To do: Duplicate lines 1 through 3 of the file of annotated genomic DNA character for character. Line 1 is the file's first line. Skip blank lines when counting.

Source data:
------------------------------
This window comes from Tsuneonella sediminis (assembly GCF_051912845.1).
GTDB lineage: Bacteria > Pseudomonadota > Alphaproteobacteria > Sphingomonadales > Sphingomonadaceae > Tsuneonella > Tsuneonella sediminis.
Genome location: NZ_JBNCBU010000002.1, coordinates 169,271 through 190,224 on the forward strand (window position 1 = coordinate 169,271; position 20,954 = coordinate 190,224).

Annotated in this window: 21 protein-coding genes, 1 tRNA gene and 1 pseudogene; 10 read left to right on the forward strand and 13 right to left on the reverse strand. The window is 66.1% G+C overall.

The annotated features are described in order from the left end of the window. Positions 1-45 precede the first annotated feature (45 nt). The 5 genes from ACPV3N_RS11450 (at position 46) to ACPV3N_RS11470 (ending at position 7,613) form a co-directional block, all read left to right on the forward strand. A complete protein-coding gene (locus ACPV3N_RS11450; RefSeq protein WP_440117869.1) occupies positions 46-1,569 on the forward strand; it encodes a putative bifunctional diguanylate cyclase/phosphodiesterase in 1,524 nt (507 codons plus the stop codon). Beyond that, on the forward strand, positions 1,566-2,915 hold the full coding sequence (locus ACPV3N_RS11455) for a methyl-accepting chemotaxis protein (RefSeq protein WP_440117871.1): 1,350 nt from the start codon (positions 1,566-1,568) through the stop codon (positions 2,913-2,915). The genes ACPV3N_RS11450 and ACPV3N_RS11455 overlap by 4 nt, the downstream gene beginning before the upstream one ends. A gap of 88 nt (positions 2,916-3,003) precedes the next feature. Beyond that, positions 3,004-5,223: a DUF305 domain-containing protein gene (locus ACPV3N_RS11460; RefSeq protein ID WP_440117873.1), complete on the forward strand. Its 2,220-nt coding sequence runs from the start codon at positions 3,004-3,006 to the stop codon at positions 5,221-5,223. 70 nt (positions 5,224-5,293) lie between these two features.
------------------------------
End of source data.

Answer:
This window comes from Tsuneonella sediminis (assembly GCF_051912845.1).
GTDB lineage: Bacteria > Pseudomonadota > Alphaproteobacteria > Sphingomonadales > Sphingomonadaceae > Tsuneonella > Tsuneonella sediminis.
Genome location: NZ_JBNCBU010000002.1, coordinates 169,271 through 190,224 on the forward strand (window position 1 = coordinate 169,271; position 20,954 = coordinate 190,224).